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Department of Electrical and Computer Engineering Carnegie Mellon University
Microelectromechanical systems (MEMS) technology involves the integration of micromechanical structures and electronics to produce a rich variety of sensor and actuator systems. The worldwide market for MEMS is expected to reach $14 billion by the year 2000. Device applications include pressure, tactile and inertial sensors, along with actuators for data storage, optical switching, and fluid control.
One common MEMS fabrication method is polysilicon surface micromachining. Mechanical structures are made from a 2 micron-thick film of polycrystalline silicon that is deposited over a silicon substrate. Surface micromachining is compatible with conventional CMOS processes and several fabrication services that employ surface micromachining are now available. At present, MEMS design is done piecemeal, but more comprehensive CAD tools for surface microsystem design are under development.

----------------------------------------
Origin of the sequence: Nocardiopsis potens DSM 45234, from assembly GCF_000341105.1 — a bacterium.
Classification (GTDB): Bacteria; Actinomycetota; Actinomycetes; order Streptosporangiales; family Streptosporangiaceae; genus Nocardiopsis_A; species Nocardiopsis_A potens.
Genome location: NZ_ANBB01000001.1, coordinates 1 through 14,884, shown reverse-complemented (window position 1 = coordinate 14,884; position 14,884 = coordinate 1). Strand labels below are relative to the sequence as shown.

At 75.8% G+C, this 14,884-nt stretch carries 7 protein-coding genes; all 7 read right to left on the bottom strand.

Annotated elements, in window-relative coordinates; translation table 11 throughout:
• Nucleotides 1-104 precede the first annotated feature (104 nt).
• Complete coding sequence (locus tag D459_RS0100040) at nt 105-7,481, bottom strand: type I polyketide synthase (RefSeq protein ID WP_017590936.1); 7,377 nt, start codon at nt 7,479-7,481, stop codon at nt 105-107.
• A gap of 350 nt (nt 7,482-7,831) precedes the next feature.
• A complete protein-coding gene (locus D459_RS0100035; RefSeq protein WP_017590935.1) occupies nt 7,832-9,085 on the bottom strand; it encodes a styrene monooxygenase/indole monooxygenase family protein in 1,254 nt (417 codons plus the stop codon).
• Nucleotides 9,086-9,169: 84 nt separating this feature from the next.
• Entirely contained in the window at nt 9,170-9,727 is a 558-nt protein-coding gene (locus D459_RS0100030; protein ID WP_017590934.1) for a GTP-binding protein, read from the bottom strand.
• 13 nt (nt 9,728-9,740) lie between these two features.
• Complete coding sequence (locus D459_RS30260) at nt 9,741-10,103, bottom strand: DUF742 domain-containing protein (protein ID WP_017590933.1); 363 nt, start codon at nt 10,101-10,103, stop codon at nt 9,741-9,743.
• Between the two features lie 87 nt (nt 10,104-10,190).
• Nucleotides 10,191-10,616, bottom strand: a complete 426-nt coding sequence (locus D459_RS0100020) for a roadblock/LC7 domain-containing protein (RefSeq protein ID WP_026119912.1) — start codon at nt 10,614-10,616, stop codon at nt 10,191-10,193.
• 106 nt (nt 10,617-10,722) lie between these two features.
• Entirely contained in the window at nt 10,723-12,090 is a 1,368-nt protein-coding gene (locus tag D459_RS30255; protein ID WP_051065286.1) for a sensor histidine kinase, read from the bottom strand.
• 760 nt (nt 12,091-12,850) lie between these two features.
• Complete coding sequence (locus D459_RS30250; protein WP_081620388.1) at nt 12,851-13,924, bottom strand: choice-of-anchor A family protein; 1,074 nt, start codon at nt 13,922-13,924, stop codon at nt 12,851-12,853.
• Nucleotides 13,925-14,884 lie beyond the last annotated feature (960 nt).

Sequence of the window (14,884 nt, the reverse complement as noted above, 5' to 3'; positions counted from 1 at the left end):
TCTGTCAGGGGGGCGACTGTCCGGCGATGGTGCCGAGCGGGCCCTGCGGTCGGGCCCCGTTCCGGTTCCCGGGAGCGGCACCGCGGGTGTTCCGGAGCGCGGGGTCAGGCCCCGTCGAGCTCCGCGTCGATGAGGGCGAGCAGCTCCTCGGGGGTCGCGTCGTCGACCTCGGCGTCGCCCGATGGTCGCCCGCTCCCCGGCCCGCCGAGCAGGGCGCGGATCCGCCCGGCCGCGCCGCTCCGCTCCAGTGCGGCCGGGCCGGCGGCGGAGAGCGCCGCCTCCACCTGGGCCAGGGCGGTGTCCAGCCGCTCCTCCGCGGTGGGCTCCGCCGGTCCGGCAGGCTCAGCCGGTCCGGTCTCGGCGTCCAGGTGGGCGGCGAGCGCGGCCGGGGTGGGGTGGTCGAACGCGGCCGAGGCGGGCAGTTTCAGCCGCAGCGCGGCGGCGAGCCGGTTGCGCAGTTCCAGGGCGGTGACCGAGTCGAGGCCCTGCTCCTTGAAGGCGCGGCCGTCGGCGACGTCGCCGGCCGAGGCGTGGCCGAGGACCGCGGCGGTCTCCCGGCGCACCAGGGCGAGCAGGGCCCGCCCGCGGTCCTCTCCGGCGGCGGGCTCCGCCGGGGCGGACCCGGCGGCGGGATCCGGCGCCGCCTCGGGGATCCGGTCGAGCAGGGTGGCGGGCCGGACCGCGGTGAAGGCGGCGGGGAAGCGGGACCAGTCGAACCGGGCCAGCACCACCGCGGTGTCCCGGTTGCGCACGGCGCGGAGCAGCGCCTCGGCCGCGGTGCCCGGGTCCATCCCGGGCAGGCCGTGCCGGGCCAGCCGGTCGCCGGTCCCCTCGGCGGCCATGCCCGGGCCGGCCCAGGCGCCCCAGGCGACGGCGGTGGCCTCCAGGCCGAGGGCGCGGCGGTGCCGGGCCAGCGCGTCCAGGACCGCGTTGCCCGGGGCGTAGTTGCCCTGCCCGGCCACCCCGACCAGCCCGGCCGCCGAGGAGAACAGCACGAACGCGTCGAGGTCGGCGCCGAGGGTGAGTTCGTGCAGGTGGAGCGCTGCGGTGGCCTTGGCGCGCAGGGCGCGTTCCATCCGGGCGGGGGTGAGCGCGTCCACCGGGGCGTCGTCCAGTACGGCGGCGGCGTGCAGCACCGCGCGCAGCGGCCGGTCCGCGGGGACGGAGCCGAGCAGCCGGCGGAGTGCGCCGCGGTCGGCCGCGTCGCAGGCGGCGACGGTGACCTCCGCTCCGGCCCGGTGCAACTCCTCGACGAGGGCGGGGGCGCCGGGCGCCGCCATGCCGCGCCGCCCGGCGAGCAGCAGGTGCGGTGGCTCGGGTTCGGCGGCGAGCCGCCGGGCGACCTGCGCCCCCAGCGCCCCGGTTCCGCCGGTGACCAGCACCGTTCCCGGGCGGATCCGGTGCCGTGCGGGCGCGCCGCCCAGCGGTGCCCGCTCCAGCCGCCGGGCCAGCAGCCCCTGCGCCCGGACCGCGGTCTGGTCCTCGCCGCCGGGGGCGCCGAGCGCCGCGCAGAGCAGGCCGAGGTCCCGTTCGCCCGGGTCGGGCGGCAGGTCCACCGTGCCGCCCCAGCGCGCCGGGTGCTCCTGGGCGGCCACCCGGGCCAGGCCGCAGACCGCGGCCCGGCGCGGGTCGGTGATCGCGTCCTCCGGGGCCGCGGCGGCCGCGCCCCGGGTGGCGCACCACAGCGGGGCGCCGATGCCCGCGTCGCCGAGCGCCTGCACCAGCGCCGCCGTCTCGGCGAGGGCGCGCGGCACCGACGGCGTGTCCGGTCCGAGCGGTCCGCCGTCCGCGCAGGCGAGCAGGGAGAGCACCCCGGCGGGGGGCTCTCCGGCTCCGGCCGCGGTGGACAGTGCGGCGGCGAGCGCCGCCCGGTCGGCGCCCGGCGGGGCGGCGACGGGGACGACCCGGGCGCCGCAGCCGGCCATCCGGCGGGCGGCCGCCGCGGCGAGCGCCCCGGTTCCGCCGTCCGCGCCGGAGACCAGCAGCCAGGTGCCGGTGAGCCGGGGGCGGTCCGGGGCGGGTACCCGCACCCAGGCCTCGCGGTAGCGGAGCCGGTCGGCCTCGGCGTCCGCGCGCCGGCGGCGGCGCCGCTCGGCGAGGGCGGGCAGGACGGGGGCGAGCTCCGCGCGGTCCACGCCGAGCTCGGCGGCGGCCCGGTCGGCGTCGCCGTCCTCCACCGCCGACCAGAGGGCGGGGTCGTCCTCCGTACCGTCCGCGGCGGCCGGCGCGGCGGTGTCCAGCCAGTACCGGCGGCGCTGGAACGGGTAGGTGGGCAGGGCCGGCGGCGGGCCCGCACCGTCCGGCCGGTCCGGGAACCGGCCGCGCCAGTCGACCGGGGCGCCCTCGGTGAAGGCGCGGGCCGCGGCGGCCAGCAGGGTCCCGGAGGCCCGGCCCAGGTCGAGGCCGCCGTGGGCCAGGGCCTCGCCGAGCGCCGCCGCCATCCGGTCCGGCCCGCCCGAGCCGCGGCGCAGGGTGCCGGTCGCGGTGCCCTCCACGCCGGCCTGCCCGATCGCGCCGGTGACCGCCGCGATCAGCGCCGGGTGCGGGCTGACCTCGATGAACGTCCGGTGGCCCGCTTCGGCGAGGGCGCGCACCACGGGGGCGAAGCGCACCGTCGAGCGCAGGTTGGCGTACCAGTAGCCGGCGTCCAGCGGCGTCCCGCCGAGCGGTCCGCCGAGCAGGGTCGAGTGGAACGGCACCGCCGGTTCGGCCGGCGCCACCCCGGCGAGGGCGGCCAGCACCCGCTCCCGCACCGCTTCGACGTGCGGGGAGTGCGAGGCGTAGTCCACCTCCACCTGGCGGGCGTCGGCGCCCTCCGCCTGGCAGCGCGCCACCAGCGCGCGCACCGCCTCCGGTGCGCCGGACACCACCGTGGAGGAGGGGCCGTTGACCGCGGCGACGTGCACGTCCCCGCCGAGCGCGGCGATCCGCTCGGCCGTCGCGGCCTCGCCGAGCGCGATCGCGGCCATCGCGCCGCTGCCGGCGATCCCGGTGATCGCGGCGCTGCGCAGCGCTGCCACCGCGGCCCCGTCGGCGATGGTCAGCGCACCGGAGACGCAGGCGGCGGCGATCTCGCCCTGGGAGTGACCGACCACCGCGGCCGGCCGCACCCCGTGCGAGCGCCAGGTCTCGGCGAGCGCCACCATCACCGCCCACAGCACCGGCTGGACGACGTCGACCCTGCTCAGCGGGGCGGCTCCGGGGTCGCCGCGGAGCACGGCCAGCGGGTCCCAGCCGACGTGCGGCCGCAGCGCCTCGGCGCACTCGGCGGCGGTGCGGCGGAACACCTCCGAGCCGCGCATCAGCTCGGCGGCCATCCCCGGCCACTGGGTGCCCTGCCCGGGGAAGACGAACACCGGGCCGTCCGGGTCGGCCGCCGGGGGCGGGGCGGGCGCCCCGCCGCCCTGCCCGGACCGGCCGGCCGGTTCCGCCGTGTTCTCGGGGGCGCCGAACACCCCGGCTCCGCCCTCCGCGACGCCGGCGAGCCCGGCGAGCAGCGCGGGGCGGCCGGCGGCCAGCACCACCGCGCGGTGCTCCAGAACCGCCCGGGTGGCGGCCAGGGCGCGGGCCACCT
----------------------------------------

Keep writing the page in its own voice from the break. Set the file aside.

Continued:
An example microsystem, with application to accelerometers and active mirrors, will be described. The microsystem is a testbed for research in multi-mode digital control of MEMS: a suspended polysilicon plate having four capacitive-bridge vertical position sensors, each with an integrated CMOS buffer amplifier, four differential electrostatic feedback actuators on the plate's corners, and an interdigitated comb for lateral force input. The integrated testbed enables the experimental verification of models and simulations of general control strategies for a suspended plate with three degrees of freedom. Test results are obtained using sigma-delta force-balance control at each corner of the plate.
Host: Yangsheng Xu (firstname.lastname@example.org) Appointment: Ava Cruse (email@example.com)